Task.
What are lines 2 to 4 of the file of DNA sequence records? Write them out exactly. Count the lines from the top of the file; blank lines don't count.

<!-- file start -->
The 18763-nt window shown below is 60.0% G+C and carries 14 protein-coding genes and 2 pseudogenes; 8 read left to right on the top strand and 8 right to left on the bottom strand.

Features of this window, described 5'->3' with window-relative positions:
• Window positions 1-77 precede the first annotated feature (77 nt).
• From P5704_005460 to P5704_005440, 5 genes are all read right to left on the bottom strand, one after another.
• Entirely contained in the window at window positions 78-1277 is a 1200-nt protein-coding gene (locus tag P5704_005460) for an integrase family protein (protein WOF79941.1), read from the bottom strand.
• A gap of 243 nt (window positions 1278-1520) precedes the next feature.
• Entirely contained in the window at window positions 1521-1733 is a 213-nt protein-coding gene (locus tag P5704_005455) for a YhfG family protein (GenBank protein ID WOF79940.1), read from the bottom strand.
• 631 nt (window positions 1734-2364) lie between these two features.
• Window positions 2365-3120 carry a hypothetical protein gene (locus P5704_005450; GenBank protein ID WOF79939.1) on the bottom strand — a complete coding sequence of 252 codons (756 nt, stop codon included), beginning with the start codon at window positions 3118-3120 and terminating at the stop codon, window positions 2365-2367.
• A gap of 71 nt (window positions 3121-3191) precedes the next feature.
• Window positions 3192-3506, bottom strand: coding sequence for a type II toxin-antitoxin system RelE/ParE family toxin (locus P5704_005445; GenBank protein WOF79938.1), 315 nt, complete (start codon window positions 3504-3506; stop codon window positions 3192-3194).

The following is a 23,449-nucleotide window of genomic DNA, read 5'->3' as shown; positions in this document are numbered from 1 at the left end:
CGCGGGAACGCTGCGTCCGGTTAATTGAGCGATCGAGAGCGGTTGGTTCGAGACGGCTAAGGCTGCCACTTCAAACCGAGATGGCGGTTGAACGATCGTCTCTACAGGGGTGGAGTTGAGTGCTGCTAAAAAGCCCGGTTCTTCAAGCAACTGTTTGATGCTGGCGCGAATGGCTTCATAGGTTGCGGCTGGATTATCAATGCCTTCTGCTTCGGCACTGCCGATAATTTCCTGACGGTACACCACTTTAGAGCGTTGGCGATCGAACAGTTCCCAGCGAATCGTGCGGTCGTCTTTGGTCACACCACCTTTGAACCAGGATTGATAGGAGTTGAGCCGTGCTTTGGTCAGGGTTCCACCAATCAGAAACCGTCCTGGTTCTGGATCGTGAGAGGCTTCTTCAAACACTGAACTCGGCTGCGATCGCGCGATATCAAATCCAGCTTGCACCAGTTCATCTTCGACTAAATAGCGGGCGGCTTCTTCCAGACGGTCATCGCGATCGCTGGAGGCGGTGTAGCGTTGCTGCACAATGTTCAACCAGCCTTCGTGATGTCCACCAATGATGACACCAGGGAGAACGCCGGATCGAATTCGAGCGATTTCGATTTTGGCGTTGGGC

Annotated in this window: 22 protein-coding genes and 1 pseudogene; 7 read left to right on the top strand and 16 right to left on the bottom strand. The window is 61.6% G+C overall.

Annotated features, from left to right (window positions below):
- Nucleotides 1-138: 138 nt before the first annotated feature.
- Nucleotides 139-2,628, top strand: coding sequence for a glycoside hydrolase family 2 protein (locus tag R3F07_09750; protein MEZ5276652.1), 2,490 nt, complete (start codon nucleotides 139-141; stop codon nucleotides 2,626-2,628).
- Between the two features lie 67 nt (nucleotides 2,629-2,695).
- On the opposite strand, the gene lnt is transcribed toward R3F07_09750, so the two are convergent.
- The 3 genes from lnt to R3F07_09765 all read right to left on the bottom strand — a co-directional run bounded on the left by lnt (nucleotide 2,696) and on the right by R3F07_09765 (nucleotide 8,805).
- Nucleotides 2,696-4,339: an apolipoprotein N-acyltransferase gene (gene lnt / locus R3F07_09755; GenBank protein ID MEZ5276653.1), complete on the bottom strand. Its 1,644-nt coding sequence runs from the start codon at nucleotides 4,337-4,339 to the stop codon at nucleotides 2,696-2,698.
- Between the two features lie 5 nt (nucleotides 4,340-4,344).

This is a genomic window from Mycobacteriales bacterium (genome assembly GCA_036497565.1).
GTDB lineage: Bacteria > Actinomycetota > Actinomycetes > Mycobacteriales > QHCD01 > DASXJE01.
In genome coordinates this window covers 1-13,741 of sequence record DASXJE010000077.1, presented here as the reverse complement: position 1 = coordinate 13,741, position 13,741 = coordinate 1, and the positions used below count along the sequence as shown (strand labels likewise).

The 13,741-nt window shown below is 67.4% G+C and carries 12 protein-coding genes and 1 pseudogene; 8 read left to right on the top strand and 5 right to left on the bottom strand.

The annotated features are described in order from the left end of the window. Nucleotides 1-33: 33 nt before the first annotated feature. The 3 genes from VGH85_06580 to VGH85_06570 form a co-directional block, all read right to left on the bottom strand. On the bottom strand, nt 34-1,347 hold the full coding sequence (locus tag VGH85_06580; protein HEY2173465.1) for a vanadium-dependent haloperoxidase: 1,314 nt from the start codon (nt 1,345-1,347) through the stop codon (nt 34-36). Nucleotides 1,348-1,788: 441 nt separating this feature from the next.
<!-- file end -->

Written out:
Features of this window, described 5'->3' with window-relative positions:
• Window positions 1-77 precede the first annotated feature (77 nt).
• From P5704_005460 to P5704_005440, 5 genes are all read right to left on the bottom strand, one after another.